Additive Manufacturing Process Simulation Total Workflow

This presentation was made at CAASE18, The Conference on Advancing Analysis & Simulation in Engineering. CAASE18 brought together the leading visionaries, developers, and practitioners of CAE-related technologies in an open forum, to share experiences, discuss relevant trends, discover common themes, and explore future issues.

Resource Abstract

Contrary to what has been said for many years, Additive Manufacturing (AM) can be predictable! However, it requires appropriate physics and algorithms integrated in a simulation environment that considers the detailed specifics unique to AM. ANSYS has integrated internally developed solutions for the total additive manufacturing workflow with 3DSIM developed tools that can do what no other tool in the world can do. This workshop will provide attendees with an interactive opportunity to see the tools that are available to support AM users and Analysts from development to design to build preparation to fabrication with a particular focus on the benefits of process simulation.
Today’s AM development method of empirical trial and error requires a user to make an initial design and try to build the part in a given orientation with a given support structure and then iteratively make subsequent builds to get the support structure correct. After such iterations the part can be completed and evaluated for distortion or residual stress. If it is found that distortions are excessive or residual stress is causing problems with the part, different orientations may be built and evaluated. Each new orientation requires a different support structure, which can lead to more iterations of support structure development. If this proves to be insufficient to correct the problems then the part must be driven back to the design stage, modified and then the process must be followed again until the part can be fabricated successfully. This can take up to 15 iterations for many components.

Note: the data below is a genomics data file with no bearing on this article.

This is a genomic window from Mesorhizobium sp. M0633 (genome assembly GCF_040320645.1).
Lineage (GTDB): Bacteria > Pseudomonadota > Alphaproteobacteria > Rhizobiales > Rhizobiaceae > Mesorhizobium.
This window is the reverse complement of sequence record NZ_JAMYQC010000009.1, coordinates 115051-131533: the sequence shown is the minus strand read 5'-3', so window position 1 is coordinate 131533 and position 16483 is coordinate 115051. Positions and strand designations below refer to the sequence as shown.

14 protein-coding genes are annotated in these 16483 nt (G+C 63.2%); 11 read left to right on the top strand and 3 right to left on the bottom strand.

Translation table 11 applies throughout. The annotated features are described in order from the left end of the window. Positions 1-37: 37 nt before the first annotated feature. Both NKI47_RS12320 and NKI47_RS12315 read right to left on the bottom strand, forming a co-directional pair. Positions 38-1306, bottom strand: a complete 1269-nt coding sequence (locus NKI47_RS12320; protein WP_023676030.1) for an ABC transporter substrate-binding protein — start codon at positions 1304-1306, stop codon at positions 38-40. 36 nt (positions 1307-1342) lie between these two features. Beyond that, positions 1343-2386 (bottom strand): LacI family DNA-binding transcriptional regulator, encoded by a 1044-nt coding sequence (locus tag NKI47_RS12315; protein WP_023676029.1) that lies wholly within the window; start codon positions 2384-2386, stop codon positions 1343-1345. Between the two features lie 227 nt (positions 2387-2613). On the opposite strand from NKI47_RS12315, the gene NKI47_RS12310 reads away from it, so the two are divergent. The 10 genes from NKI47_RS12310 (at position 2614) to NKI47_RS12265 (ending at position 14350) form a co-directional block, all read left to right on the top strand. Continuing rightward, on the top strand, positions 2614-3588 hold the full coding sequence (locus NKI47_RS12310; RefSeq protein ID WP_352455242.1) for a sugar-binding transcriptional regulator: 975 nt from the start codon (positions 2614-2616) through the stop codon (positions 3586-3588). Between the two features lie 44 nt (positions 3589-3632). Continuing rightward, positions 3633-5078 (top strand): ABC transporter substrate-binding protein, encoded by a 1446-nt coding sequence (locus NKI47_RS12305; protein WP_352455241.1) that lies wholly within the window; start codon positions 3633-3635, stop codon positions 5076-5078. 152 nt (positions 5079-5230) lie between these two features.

Through utilizing process simulation a designer or analyst can have access to the effects of distortion, residual stress, and part orientation, in addition to evaluating required support structure and manufacturing limitations such as blade crashes during the design phase of development. If desired the designer and analyst and can also have access to the effects of varying process parameters. For further evaluation, meltpool dimensions, thermal history, and microstructure can all be evaluated without ever utilizing any physical material or time on an actual machine. Total process simulation gives users a much more wholistic view of the problem all at once instead of requiring a large number of linear iterations to evaluate the problems.
This will be an interactive workshop where attendees and workshop leader will work through the process of designing a part with the assistance of available workflow tools, including performance analysis, design optimization, AM print process simulation, and build setup. Attendees will have the opportunity to see how this workflow happens through the use of case studies as well as live demonstration of the ANSYS and 3DSIM workflow tools with user input and interactive discussion.

Document Details

AuthorRobinson. C
Date 6th June 2018


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